Christmas as we know it today is a Victorian invention of the 1860s. Probably the most celebrated holiday in the world, our modern Christmas is a product of hundreds of years of both secular and religious traditions from around the globe. Discover the origins of Christmas traditions from around the world.It’s almost Christmas, and according to some people, it’s “the most wonderful time of the year.”
Many Finns visit the sauna on Christmas Eve. Families gather and listen to the national “Peace of Christmas” radio broadcast. It is customary to visit the gravesites of departed family members.
Decorating evergreen trees had always been a part of the German winter solstice tradition. The first “Christmas trees” explicitly decorated and named after the Christian holiday, appeared in Strasbourg, in Alsace in the beginning of the 17th century. After 1750, Christmas trees began showing up in other parts of Germany, and even more so after 1771, when Johann Wolfgang von Goethe visited Strasbourg and promptly included a Christmas tree is his novel, The Suffering of Young Werther. In the 1820s, the first German immigrants decorated Christmas trees in Pennsylvania. After Germany’s Prince Albert married Queen Victoria, he introduced the Christmas tree tradition to England. In 1848, the first American newspaper carried a picture of a Christmas tree and the custom spread to nearly every home in just a few years
Norway is the birthplace of the Yule log. The ancient Norse used the Yule log in their celebration of the return of the sun at winter solstice. “Yule” came from the Norse word hweol, meaning wheel. The Norse believed that the sun was a great wheel of fire that rolled towards and then away from the earth. Ever wonder why the family fireplace is such a central part of the typical Christmas scene? This tradition dates back to the Norse Yule log.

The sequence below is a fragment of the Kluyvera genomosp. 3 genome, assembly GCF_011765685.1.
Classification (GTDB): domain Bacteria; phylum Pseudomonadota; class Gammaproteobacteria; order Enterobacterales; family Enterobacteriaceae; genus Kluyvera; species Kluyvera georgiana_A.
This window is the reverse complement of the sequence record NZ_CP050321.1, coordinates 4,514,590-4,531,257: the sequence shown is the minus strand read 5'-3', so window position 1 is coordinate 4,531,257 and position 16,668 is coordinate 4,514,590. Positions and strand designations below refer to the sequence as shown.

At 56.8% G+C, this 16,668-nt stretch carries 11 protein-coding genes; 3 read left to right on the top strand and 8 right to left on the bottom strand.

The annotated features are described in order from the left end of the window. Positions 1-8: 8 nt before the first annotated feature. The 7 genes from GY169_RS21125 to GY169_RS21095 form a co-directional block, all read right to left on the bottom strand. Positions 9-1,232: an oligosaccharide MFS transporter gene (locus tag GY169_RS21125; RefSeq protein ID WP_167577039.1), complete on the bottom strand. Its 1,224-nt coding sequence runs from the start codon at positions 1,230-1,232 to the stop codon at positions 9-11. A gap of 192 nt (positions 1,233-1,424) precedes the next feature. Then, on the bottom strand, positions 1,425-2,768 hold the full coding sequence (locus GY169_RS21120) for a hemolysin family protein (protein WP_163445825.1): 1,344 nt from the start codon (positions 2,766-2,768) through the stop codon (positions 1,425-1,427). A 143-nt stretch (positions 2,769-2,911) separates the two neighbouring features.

Some Armenians choose to fast the week before Christmas. Then, they break their fast with a light Christmas Eve meal called “khetum,” which includes rice, fish, chickpeas, yogurt soup, dried nuts and grape jelly desserts.
In 1828, the American minister to Mexico, Joel R. Poinsett, brought a red-and-green plant from Mexico to America. As its coloring seemed perfect for the new holiday, the plants, which were called poinsettias after Poinsett, began appearing in greenhouses as early as 1830. In 1870, New York stores began to sell them at Christmas. By 1900, they were a universal symbol of the holiday.
In Australia, the holiday comes in the middle of summer and it’s not unusual for some parts of Australia to hit 100 degrees Farenheit on Christmas day. During the warm and sunny Australian Christmas season, beach time and outdoor barbecues are common. Traditional Christmas day celebrations include family gatherings, exchanging gifts and either a hot meal with ham, turkey, pork or seafood or barbeques.
The Ukrainians use fake spider webs to cover their trees. Why? According to legend, a poor widower had no money to decorate the family’s tree. Some friendly spiders were grief-stricken when they saw the widow and her crying children, so at night, when everyone was asleep, they decorated the tree with silver and gold. After that, the poor family became prosperous, lucky and never had a financial woe, ever again. Thus, a spider web-covered tree signifies prosperity and wealth for the next year. Ukrainians prepare a traditional twelve-course meal. A family’s youngest child watches through the window for the evening star to appear, a signal that the feast can begin.
The amount of Christians in India amounts to only 2.3 percent of its population. But, wait, India is one of the most populous countries in the world, meaning that translates to 25 million people who celebrate Christmas. Due to lack of fir and pine trees in the region, Indians use banana or mango trees as a substitute.
You won’t find stockings hanging on chimneys in the Philippines. Rather, kids will polish their shoes and leave them by the window sills, so when the Three Kings walk by at night, they’ll leave presents.
There is an actual postal code used in Canada to send letters to the North Pole: H0H 0H0. Unfortunately, since there is no centralized address, thousand of volunteers help out the Canada Post to respond to the letters received, even in Braille. Most Canadian Christmas traditions are very similar to those practiced in the United States. In the far north of the country, the Eskimos celebrate a winter festival called sinck tuck, which features parties with dancing and the exchanging of gifts.